A grand-child is perfectly named. Damn. Who would have guessed?

And all of this makes me wonder- will Owen feel that I too, am grand? And his other grandmother and his grandfather? Will he?

When I knew that I was going to be helping take care of Owen when Lily went back to work, I wondered and worried (yeah- I do both of those way too much- I know) about how I would be able to take care of a baby without the boob. Nursing had been such a huge part of my own baby-raising. How could I comfort and give a child what he needed without lactating? Seriously. I was completely baffled and concerned about this very issue.
But you know what? That too, has been just fine. There is this thing they invented called a bottle? Have you heard of that? And Lily, bless her heart, is still pumping, still bringing me those bags of holy mother's milk. And when there's not enough of that, I make him formula and he is thriving! He knows that he gets titty from Mama and no one else and that is part of the bond he has with his mother which he can have with no one else.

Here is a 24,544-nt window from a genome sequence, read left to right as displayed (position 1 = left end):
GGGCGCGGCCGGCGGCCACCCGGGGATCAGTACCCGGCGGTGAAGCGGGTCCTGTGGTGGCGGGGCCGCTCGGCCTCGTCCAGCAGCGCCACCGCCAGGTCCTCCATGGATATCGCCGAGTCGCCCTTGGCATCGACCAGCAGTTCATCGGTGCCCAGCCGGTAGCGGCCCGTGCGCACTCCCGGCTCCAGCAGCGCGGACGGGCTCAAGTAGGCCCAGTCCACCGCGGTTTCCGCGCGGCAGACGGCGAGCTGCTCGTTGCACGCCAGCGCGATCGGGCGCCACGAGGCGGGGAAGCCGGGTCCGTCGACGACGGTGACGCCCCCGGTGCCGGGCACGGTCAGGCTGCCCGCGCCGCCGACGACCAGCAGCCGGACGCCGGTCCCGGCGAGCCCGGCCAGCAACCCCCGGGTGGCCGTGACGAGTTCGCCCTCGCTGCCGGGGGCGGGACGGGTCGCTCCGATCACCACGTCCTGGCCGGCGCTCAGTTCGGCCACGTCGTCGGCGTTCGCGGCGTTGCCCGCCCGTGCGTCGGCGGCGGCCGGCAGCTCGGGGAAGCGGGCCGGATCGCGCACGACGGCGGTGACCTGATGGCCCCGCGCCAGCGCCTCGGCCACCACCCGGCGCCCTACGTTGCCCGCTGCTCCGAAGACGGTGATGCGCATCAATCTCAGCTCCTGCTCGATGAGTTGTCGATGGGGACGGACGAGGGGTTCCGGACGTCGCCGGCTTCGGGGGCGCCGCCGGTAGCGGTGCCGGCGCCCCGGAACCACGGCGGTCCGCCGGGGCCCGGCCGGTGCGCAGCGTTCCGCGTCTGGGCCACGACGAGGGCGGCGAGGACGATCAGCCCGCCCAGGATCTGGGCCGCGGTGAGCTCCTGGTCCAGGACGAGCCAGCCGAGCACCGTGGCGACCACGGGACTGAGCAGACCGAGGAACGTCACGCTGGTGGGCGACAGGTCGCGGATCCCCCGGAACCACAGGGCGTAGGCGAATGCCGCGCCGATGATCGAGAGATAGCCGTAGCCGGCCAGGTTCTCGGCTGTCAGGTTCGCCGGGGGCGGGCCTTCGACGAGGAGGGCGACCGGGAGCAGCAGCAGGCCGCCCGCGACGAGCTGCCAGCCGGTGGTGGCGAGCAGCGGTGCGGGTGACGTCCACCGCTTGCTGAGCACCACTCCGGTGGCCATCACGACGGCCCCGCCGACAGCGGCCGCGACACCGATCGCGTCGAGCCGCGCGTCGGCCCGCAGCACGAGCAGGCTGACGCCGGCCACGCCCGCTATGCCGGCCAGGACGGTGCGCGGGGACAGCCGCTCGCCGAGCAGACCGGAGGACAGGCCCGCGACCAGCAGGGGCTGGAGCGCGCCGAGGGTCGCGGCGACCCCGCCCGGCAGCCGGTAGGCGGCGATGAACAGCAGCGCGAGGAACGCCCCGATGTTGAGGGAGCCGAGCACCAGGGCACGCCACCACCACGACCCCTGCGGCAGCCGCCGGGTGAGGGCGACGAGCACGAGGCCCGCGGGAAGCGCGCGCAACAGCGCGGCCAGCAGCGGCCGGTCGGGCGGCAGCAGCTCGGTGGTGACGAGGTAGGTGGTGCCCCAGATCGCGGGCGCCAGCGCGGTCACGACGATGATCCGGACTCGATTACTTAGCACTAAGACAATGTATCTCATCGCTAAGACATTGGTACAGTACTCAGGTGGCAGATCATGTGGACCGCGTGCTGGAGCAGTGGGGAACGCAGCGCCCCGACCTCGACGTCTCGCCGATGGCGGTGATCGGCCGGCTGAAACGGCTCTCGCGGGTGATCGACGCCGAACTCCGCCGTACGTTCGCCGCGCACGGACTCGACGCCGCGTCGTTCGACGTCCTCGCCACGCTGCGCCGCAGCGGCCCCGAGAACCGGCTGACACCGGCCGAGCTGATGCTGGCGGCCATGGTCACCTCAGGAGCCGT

But you know what? Even without having the tit for him, I can tell that Owen loves me. Or, at least seems to be really happy when he sees me. If he does love me, it's because I so obviously love him and so obviously think he's grand. He can tell I think that. Of that I have no doubt. And the thing about being a grandparent is that the child doesn't HAVE to love you. You are not mama, you are not papa. You are this other person and the baby's life does not depend on you.